By Jed Weisberger
IWDC 2021, being conducted virtually, opened on a high note with several outstanding speakers on what Tuesday’s host and (International Working Dog Breeding Association (IWDBA) Board Member Walt Burghardt called a “tour.”
The roster of 205 attendees included representatives from 21 countries and all continents with the exception of Antarctica.
That group was treated to addresses by Keynote Speaker Dr. Fiona Hollinshead, Becky Hunt, Dr. Eldin Leighton, Dr. Lucia Lazarowski, Dr. Brenda S. Kennedy and Dr. Karen Meidenbaurer. All shared expertise involving the breeding and training of Working Dogs.
There were also two breakout sessions – one conducted by Dr. Leighton and focusing on the International Working Dog Registry (IWDR) and the other led by Dr. Esther Schalke and Hans Ebbers on “Generalization on Behavior and Signals.”
Hollinshead, presently an Associate Professor, Small Animal Reproduction at Colorado State University, a native of Australia who worked extensively in her field in New Zealand before coming to the United States, gave the virtual audience a “unique perspective on the use of breeding strategies to optimize the development and production of continuously improved generations of specialized canines at the three major working-dog breeding programs in New Zealand.”
Hunt, is a Canine Science Associate specializing in dog behavior at Guide Dogs for the Blind in the United Kingdom, and has worked for the charity for nearly five years. In her current role, she described being part of a team developing a new behavioral monitoring system within a working dog program. Hunt is currently undertaking a part-time Ph.D at the University of Nottingham with a focus on the heritability of dog behavior.
Leighton explained “estimated breeding values” used in IWDR evaluations. He has been a member of the working-dog community for 40 years. He held the Jane H. Booker Chair in Canine Genetics at The Seeing Eye from 1995-2015. In that position, he was responsible for managing the canine breeding program that, per year, produced about 200 Labrador Retriever puppies, 200 German Shepherd puppies and another 150 to 200 Golden Retrievers or Lab-Golden cross-bred puppies.
An Assistant Professor, Canine Performance Sciences at Auburn University in Auburn, Ala., Lazarowski described how the suitability of detection dogs is determined by combining “behavioral, cognitive and neurological measures for enhancing selection.“ Lazarowski earned her Ph.D. in Cognitive and Behavioral Sciences from Auburn studying cognitive development in detection dogs.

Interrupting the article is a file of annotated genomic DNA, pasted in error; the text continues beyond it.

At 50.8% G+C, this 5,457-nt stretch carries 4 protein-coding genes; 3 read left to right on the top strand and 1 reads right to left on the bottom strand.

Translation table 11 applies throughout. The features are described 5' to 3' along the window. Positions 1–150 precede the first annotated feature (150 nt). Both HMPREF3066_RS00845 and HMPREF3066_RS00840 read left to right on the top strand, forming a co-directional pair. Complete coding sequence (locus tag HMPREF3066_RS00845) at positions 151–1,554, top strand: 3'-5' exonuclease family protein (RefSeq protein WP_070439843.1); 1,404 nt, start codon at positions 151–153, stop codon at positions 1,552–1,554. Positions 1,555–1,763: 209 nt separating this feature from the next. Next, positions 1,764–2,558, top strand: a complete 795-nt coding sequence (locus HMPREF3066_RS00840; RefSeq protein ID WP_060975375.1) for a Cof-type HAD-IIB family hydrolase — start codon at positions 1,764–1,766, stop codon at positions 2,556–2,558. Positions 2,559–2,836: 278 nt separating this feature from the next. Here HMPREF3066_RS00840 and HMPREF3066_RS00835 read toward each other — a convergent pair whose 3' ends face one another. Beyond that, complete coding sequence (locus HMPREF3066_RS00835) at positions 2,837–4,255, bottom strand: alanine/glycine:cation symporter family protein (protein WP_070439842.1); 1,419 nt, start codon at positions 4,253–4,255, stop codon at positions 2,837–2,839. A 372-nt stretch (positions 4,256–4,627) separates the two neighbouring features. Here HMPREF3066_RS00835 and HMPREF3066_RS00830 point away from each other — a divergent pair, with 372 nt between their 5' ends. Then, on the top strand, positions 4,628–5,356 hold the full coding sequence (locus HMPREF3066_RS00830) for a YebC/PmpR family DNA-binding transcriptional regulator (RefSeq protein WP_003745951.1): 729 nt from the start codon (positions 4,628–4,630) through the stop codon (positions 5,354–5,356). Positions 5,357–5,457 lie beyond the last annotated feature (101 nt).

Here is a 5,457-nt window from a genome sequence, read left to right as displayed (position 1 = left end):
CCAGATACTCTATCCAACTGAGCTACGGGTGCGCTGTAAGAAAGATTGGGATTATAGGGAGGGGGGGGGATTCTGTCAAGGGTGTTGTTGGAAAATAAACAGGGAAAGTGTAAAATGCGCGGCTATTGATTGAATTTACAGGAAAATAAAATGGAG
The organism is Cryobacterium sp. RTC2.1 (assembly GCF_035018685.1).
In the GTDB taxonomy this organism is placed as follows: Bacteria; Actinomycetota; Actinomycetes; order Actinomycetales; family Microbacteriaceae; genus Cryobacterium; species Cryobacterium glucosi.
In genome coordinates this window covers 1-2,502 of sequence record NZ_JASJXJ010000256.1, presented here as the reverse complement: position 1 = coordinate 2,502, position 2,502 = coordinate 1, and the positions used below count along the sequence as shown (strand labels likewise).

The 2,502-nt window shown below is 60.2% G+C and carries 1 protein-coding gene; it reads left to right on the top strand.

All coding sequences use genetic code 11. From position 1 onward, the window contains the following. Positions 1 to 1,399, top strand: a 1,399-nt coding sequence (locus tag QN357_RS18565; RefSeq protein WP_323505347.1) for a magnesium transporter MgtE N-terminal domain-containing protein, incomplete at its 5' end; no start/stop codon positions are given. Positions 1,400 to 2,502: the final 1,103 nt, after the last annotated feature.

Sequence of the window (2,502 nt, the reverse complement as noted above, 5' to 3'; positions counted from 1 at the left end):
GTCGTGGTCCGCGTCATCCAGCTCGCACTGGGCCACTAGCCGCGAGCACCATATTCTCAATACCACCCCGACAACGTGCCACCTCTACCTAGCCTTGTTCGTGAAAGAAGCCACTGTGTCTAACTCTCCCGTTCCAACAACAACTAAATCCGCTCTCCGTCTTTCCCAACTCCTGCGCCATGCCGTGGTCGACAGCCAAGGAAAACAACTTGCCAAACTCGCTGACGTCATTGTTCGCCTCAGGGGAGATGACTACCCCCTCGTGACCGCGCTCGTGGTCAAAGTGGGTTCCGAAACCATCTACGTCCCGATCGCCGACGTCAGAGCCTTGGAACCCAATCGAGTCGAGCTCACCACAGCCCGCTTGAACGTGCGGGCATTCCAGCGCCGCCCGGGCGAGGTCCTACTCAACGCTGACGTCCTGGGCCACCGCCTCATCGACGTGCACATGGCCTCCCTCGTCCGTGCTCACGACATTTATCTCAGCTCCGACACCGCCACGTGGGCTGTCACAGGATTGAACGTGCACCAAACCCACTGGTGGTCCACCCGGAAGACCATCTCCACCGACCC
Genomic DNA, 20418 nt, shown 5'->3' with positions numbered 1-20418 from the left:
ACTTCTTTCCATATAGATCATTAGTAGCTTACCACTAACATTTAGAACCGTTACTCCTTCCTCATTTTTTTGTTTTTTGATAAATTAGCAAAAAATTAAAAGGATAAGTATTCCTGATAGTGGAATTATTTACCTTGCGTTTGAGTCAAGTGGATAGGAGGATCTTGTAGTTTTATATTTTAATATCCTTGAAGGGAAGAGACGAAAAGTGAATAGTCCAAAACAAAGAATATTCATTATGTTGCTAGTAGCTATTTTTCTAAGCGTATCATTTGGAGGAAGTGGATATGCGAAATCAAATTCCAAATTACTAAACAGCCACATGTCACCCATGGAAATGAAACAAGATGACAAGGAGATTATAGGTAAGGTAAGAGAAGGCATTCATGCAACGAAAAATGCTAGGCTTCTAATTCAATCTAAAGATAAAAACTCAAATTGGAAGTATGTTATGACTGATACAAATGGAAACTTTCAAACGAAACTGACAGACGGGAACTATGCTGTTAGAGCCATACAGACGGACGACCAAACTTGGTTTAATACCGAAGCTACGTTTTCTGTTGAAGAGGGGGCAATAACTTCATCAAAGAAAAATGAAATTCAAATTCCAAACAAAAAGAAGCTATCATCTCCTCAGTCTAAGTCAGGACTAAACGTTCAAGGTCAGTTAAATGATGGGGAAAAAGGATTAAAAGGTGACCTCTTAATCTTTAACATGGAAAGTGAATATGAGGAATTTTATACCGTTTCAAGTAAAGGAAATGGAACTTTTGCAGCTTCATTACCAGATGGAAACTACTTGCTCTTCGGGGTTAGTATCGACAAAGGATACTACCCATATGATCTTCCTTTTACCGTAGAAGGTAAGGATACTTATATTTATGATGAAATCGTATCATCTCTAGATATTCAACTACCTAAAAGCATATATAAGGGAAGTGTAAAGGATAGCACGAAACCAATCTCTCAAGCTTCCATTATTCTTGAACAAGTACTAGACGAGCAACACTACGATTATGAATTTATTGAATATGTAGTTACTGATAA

Kennedy, the Director of Canine Health and Research at Canine Companions for Independence, joined the San Francisco-based organization as their national veterinarian in 2014 and was promoted to her current position as the director of canine health and research in 2016. Her talk centered on “the effect of maternal style on Canine Companions Dogs,” She oversees the veterinary care of all dogs in the puppy, breeding, training and graduate programs at Canine Companions and directs research partnerships that focus on the identification of scientifically based tools to improve the health, longevity and cognitive skills of assistance dogs. She received her DVM degree from Tufts University in 1998 and worked as a veterinarian in private practice for 16 years prior to joining Canine Companions.
Meidenbaurer, who graduated with a DVM degree from the Virginia-Maryland College of Veterinary Medicine, also holds a Master of Public Health degree from Virginia Tech. Now the Project Manager, Senior Veterinarian at the Johns Hopkins University Applied Physics Laboratory, with colleague David Deglau, profiled Domestic Breeding Consortium, a project designed to breed odor and explosive detection dogs in the United States, many for government use. In the past, most such dogs came from overseas.
IWDC 2021 will continue Wednesday, with a full second day beginning at 10 a.m. (1400 UTC). The conference is being recorded and will remain on the event platform for 90 days following the virtual event.
The conference has also been approved for 12.75 RACE credits for veterinarians and veterinary technicians. Registration remains quick and easy by clicking the button just below the cover photo on https://www.iwdba.org or at https://cvent.me/ZbyEGa. A link to register is also available on our Facebook page.